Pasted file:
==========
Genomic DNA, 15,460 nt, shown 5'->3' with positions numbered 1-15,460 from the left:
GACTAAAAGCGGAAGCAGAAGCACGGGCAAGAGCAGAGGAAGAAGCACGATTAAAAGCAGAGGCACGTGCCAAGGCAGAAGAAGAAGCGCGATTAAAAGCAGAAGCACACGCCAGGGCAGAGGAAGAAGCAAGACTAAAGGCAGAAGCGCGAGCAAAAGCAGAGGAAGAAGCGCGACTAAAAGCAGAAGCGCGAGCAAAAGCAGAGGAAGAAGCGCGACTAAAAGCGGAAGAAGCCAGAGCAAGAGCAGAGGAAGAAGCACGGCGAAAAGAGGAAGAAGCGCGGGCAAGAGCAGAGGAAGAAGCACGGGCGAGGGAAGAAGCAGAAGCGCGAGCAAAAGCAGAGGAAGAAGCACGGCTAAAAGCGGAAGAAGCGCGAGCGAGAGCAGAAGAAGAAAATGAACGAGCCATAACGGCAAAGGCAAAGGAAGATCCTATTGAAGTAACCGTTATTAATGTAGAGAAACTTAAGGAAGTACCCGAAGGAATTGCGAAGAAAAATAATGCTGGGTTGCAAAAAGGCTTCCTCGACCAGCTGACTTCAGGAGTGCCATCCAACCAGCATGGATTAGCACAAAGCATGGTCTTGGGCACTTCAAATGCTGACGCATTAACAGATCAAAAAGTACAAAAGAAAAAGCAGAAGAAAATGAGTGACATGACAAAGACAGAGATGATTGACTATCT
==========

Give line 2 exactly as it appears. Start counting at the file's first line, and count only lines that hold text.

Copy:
GACTAAAAGCGGAAGCAGAAGCACGGGCAAGAGCAGAGGAAGAAGCACGATTAAAAGCAGAGGCACGTGCCAAGGCAGAAGAAGAAGCGCGATTAAAAGCAGAAGCACACGCCAGGGCAGAGGAAGAAGCAAGACTAAAGGCAGAAGCGCGAGCAAAAGCAGAGGAAGAAGCGCGACTAAAAGCAGAAGCGCGAGCAAAAGCAGAGGAAGAAGCGCGACTAAAAGCGGAAGAAGCCAGAGCAAGAGCAGAGGAAGAAGCACGGCGAAAAGAGGAAGAAGCGCGGGCAAGAGCAGAGGAAGAAGCACGGGCGAGGGAAGAAGCAGAAGCGCGAGCAAAAGCAGAGGAAGAAGCACGGCTAAAAGCGGAAGAAGCGCGAGCGAGAGCAGAAGAAGAAAATGAACGAGCCATAACGGCAAAGGCAAAGGAAGATCCTATTGAAGTAACCGTTATTAATGTAGAGAAACTTAAGGAAGTACCCGAAGGAATTGCGAAGAAAAATAATGCTGGGTTGCAAAAAGGCTTCCTCGACCAGCTGACTTCAGGAGTGCCATCCAACCAGCATGGATTAGCACAAAGCATGGTCTTGGGCACTTCAAATGCTGACGCATTAACAGATCAAAAAGTACAAAAGAAAAAGCAGAAGAAAATGAGTGACATGACAAAGACAGAGATGATTGACTATCT